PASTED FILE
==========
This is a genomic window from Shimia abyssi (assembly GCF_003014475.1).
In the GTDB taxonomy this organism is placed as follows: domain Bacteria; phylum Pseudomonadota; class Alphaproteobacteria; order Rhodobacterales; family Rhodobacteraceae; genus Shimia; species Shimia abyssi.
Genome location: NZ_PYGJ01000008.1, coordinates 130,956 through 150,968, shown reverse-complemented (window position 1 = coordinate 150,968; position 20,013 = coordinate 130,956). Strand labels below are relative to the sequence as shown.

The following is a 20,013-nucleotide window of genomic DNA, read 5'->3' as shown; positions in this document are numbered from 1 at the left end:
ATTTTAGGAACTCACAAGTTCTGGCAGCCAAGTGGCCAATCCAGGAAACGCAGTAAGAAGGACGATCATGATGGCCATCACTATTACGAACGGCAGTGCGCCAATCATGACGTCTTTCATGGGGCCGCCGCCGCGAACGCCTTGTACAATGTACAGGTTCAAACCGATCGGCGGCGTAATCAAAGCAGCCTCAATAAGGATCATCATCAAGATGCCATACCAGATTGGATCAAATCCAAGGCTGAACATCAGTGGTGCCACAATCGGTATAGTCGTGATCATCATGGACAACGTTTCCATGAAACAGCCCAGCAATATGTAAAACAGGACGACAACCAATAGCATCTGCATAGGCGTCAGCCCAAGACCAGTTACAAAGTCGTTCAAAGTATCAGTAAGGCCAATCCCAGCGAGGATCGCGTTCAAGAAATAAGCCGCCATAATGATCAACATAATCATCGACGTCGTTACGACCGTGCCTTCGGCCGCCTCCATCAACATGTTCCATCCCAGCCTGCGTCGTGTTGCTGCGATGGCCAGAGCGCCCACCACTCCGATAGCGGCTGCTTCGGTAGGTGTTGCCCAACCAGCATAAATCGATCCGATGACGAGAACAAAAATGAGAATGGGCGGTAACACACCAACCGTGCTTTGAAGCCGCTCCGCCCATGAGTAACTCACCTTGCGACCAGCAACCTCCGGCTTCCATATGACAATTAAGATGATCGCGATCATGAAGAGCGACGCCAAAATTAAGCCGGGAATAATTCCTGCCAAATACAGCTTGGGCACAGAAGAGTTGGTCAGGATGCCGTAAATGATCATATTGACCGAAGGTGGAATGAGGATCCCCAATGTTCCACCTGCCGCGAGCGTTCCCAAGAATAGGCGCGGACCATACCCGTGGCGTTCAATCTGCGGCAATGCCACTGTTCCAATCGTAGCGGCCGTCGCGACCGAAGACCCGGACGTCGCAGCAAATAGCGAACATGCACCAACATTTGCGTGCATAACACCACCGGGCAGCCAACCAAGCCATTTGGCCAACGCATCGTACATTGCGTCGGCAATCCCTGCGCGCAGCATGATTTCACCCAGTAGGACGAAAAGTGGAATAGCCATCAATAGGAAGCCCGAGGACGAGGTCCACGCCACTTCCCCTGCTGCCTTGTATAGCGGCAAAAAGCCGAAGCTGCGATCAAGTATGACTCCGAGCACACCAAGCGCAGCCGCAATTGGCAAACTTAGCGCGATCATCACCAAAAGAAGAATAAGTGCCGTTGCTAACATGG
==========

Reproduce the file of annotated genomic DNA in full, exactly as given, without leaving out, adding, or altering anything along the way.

This is a genomic window from Shimia abyssi (assembly GCF_003014475.1).
In the GTDB taxonomy this organism is placed as follows: domain Bacteria; phylum Pseudomonadota; class Alphaproteobacteria; order Rhodobacterales; family Rhodobacteraceae; genus Shimia; species Shimia abyssi.
Genome location: NZ_PYGJ01000008.1, coordinates 130,956 through 150,968, shown reverse-complemented (window position 1 = coordinate 150,968; position 20,013 = coordinate 130,956). Strand labels below are relative to the sequence as shown.

The following is a 20,013-nucleotide window of genomic DNA, read 5'->3' as shown; positions in this document are numbered from 1 at the left end:
ATTTTAGGAACTCACAAGTTCTGGCAGCCAAGTGGCCAATCCAGGAAACGCAGTAAGAAGGACGATCATGATGGCCATCACTATTACGAACGGCAGTGCGCCAATCATGACGTCTTTCATGGGGCCGCCGCCGCGAACGCCTTGTACAATGTACAGGTTCAAACCGATCGGCGGCGTAATCAAAGCAGCCTCAATAAGGATCATCATCAAGATGCCATACCAGATTGGATCAAATCCAAGGCTGAACATCAGTGGTGCCACAATCGGTATAGTCGTGATCATCATGGACAACGTTTCCATGAAACAGCCCAGCAATATGTAAAACAGGACGACAACCAATAGCATCTGCATAGGCGTCAGCCCAAGACCAGTTACAAAGTCGTTCAAAGTATCAGTAAGGCCAATCCCAGCGAGGATCGCGTTCAAGAAATAAGCCGCCATAATGATCAACATAATCATCGACGTCGTTACGACCGTGCCTTCGGCCGCCTCCATCAACATGTTCCATCCCAGCCTGCGTCGTGTTGCTGCGATGGCCAGAGCGCCCACCACTCCGATAGCGGCTGCTTCGGTAGGTGTTGCCCAACCAGCATAAATCGATCCGATGACGAGAACAAAAATGAGAATGGGCGGTAACACACCAACCGTGCTTTGAAGCCGCTCCGCCCATGAGTAACTCACCTTGCGACCAGCAACCTCCGGCTTCCATATGACAATTAAGATGATCGCGATCATGAAGAGCGACGCCAAAATTAAGCCGGGAATAATTCCTGCCAAATACAGCTTGGGCACAGAAGAGTTGGTCAGGATGCCGTAAATGATCATATTGACCGAAGGTGGAATGAGGATCCCCAATGTTCCACCTGCCGCGAGCGTTCCCAAGAATAGGCGCGGACCATACCCGTGGCGTTCAATCTGCGGCAATGCCACTGTTCCAATCGTAGCGGCCGTCGCGACCGAAGACCCGGACGTCGCAGCAAATAGCGAACATGCACCAACATTTGCGTGCATAACACCACCGGGCAGCCAACCAAGCCATTTGGCCAACGCATCGTACATTGCGTCGGCAATCCCTGCGCGCAGCATGATTTCACCCAGTAGGACGAAAAGTGGAATAGCCATCAATAGGAAGCCCGAGGACGAGGTCCACGCCACTTCCCCTGCTGCCTTGTATAGCGGCAAAAAGCCGAAGCTGCGATCAAGTATGACTCCGAGCACACCAAGCGCAGCCGCAATTGGCAAACTTAGCGCGATCATCACCAAAAGAAGAATAAGTGCCGTTGCTAACATGG